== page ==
Despite an undercurrent of criticism of Pope Francis in some sectors of social media, the blogosphere, cable TV talk shows, and so on, Washington’s Cardinal Donald Wuerl says he’s experienced tremendous enthusiasm for the pontiff, and that those “threatened” and “unhappy” are “very few.”

Marking his tenth anniversary as the Archbishop of Washington, Wuerl also warned of a “growing hegemony” by secularism in American culture, and decried what he sees as a widespread media silence about anti-Christian violence around the world.

Wuerl made the comments in an interview with Crux’s national correspondent Mark Zimmermann, who’s also the editor of the Catholic Standard newspaper and website of the Archdiocese of Washington, to mark his anniversary.

Despite controversy in some quarters over Francis’ recent document Amoris Laetitia, which appeared to open a cautious door to allowing divorced and civilly remarried believers to receive Communion, here too, Wuerl said, the overwhelming impression he’s had is of support for the pope’s approach.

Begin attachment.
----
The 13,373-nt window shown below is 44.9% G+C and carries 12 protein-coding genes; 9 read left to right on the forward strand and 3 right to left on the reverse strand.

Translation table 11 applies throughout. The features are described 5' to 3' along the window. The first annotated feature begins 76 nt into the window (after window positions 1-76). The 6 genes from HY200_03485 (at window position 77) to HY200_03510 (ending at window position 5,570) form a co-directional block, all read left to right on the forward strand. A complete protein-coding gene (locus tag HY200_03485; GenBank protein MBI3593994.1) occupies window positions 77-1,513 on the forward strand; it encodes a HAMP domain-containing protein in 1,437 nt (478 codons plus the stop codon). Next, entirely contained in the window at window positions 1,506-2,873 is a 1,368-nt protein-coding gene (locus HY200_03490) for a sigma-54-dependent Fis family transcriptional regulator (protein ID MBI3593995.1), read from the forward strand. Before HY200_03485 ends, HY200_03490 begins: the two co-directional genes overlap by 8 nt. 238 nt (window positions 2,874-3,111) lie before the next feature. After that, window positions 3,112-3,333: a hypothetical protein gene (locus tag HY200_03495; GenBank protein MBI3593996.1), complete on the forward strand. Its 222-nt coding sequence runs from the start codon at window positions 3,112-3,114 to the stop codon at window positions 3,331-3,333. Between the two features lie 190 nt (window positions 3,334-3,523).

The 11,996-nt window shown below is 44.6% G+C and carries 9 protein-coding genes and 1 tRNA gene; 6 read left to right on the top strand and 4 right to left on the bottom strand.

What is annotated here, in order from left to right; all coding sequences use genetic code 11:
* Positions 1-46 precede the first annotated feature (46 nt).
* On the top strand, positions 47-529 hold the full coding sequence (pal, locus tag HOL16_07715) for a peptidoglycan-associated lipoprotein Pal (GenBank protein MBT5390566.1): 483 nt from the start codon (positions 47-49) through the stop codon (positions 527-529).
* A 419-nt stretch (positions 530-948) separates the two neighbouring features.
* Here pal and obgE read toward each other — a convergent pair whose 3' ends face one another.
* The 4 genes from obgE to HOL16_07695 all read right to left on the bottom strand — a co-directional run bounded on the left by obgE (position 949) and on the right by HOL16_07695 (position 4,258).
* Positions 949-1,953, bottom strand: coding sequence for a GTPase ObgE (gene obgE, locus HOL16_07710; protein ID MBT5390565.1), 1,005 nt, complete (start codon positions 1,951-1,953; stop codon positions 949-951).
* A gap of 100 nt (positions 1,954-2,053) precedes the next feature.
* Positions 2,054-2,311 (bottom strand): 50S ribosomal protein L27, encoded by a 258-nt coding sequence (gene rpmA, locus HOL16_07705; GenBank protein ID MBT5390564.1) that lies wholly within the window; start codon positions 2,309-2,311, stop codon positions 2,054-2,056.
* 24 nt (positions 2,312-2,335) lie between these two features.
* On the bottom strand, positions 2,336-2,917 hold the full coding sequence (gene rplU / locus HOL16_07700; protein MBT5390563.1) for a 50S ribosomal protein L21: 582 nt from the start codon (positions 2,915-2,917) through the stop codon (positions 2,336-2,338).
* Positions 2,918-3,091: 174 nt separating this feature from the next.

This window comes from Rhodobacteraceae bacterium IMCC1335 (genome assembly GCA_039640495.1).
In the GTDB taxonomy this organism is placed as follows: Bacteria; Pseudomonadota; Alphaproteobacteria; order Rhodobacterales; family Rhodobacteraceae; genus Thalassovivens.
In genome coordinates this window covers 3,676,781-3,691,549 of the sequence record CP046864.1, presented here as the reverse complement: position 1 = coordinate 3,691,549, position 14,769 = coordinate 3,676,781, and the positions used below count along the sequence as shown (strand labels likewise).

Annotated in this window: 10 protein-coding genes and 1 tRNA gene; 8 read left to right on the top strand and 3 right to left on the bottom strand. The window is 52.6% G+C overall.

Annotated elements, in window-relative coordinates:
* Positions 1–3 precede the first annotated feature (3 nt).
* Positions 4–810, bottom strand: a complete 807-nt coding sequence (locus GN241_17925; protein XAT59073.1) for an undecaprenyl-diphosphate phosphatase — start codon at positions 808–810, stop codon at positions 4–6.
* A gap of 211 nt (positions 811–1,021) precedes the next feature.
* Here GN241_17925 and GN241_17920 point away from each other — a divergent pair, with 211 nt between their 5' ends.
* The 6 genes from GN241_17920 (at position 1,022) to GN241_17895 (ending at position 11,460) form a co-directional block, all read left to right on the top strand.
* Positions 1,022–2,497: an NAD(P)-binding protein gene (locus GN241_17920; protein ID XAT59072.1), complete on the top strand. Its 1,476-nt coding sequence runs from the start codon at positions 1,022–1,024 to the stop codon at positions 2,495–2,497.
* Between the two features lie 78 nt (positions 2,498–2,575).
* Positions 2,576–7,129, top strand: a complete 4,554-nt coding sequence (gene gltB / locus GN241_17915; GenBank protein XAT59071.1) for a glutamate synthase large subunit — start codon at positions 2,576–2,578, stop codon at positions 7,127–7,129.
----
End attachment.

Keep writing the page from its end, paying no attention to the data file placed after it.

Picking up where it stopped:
“So many of the priests I know here and around the country are telling me that they find great support in the Holy Father’s encouragement that we reach out pastorally,” he said.

When he was installed as the new Archbishop of Washington in June 2006, after serving for 18 years as bishop in his native Pittsburgh, Wuerl said that day began “our faith journey together” in Washington — which, in Church terms, includes more than 620,000 Catholics in 139 parishes and nine missions in the District of Columbia and five surrounding Maryland counties.

Since then, Wuerl’s résumé includes:

  • Convoking the first Archdiocesan Synod in 2014, a collaborative effort that charted a blueprint for the archdiocese’s future outreach in areas such as education, service and community.
  • Hosting visits by Pope Benedict XVI in 2008 and Pope Francis in 2015 to Washington.
  • Establishing the Saint John Paul II Seminary for the archdiocese in 2011, named for the pope who ordained Wuerl as a bishop in 1986.